This helps you get stronger because it acclimates you to the feel of heavier weight. And because you’re actively holding/supporting it, it stimulates your nervous system to fire more/harder. Since force production and muscular contraction is largely regulated by the CNS, this prepares and conditions it to be ready for more weight down the road.

Synaptic Facilitation

Synaptic facilitation (also sometimes called “grease the groove”) is the process by which you perform a few submaximal sets on a consistent and regular basis. For example, you might do only 2-3 sets of 4-6 reps, 4-5 days per week. Start out very light (say 55-65% of your 1RM) and add only 5-10lbs to the bar every workout.

Once your sets of 4-6 reps become a struggle or you can’t perform them with good form, take a few days off and drop back down to near where you started and ramp up all over again. However, this time you’ll want your starting point to be 10-20lbs heavier.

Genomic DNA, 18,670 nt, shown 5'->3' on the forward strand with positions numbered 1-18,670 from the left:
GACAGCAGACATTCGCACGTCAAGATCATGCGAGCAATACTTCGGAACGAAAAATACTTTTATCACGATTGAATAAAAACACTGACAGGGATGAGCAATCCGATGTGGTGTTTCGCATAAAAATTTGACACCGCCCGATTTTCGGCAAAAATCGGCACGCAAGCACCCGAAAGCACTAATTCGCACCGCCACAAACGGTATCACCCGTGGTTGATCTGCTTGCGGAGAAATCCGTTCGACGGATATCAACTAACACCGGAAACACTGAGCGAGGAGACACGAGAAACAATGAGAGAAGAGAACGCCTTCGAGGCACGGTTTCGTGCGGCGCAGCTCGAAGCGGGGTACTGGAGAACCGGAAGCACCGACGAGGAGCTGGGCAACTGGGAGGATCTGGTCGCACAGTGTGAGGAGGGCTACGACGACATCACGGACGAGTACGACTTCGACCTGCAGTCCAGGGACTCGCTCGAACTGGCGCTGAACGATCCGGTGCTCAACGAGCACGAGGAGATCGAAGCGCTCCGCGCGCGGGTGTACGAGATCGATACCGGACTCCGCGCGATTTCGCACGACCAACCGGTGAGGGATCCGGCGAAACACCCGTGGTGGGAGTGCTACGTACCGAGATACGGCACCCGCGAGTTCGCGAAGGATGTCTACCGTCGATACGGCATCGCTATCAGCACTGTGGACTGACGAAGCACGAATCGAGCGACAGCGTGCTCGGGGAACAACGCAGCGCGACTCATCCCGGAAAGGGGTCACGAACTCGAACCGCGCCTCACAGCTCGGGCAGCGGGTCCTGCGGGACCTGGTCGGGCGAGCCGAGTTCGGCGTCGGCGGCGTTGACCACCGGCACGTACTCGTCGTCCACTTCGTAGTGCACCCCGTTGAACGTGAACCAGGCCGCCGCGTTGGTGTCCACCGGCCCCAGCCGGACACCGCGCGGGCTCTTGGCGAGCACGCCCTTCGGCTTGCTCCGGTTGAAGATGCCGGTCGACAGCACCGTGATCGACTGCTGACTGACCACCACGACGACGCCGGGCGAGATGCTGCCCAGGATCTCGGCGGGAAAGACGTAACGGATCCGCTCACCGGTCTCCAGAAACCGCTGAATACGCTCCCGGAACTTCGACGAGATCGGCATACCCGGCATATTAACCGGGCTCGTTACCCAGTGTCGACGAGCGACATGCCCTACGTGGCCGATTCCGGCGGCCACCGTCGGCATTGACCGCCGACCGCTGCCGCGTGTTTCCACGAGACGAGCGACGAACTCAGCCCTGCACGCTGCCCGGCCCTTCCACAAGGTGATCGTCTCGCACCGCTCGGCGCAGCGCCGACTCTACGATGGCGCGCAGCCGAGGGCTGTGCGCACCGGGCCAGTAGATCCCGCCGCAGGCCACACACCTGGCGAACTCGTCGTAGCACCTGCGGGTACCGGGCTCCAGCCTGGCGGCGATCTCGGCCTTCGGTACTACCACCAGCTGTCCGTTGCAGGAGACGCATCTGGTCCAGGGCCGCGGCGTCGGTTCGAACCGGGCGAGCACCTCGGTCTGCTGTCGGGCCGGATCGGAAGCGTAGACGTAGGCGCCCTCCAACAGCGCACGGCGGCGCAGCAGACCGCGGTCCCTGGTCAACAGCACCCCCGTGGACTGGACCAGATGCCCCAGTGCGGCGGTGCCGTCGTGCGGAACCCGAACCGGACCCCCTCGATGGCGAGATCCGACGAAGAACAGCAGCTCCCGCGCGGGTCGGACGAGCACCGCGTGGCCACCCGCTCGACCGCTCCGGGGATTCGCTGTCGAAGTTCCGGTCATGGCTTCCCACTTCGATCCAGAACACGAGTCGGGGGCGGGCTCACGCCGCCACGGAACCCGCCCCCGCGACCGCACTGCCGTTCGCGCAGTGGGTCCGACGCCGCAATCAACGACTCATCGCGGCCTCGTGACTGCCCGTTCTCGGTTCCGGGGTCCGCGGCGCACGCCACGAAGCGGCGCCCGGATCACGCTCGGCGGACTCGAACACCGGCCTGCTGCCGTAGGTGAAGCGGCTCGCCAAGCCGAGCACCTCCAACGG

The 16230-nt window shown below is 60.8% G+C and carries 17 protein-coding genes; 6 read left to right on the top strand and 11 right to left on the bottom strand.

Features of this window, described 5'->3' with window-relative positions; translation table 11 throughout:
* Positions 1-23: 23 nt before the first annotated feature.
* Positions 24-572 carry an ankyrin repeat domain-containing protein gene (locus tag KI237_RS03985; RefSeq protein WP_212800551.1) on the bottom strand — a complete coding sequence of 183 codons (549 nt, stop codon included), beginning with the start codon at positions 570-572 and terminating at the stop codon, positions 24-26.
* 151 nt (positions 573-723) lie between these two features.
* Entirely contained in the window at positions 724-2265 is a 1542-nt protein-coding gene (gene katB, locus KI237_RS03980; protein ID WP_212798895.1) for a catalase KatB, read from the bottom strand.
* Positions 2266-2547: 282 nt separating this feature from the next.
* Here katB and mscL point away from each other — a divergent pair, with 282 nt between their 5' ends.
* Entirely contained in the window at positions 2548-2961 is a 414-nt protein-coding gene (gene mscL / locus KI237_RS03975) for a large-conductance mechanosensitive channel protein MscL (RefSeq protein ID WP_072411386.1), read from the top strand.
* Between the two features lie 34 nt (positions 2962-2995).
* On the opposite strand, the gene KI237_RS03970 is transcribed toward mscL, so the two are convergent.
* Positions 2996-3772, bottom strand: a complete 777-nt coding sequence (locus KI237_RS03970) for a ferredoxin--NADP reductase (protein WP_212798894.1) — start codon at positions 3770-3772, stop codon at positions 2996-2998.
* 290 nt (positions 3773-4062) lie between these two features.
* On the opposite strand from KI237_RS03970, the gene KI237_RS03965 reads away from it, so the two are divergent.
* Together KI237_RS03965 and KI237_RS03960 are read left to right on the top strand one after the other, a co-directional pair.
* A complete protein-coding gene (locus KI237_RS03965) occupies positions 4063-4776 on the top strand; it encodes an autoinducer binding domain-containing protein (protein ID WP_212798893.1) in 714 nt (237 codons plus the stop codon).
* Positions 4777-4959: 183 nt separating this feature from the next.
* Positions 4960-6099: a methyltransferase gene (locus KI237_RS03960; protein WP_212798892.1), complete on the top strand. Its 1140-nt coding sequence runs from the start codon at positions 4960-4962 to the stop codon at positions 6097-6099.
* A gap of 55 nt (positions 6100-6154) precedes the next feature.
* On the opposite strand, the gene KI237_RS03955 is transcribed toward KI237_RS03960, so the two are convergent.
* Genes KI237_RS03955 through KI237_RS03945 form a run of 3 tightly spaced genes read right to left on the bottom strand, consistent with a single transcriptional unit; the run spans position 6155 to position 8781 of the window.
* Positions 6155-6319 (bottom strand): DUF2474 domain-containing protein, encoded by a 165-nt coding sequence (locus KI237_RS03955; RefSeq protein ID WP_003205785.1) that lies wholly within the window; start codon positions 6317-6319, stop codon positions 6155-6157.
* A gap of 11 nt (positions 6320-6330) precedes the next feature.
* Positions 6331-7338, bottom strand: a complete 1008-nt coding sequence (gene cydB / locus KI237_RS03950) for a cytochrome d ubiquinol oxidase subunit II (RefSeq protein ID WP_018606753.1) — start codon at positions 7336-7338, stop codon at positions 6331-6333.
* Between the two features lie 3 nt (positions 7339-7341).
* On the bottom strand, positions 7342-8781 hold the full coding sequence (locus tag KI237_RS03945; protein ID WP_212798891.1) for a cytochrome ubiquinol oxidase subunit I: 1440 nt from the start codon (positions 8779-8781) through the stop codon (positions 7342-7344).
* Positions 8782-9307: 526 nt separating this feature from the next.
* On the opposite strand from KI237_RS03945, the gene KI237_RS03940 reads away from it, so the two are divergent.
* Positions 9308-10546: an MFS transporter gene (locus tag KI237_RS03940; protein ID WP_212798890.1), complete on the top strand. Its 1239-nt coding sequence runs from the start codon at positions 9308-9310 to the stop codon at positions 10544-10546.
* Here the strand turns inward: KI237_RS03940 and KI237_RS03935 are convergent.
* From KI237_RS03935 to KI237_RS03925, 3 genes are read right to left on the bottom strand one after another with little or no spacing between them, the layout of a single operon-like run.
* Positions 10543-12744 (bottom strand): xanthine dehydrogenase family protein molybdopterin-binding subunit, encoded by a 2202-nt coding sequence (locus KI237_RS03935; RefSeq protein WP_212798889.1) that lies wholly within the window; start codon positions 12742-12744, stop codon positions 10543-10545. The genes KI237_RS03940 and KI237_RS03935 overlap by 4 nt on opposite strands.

This is considered as much “practice” as it is strength development, as you’re trying to develop better muscle memory. Doing so trains the CNS to fire muscles in a very specific way so as to maximize efficiency. You could almost think of it like a baseball player spending time in the batting cage each day so as to improve his swing. Performing your chosen lift several days per week works similarly because you’re fine-tuning your form and technique.

Cluster Sets

Cluster sets (also called “clusters”) are heavily used by Olympic lifters and were popularized by Charles Poliquin. Basically, a cluster set is when you perform a set of 4-6 reps, but take a short break of 10-15 seconds between reps. If you think of an Olympic lifter doing a set, they’ll do a rep, drop the bar, reset, grab the bar again, then do another rep. This repeats until the set is complete. Their 10-15 seconds rest break is when they rest and reset for the next rep.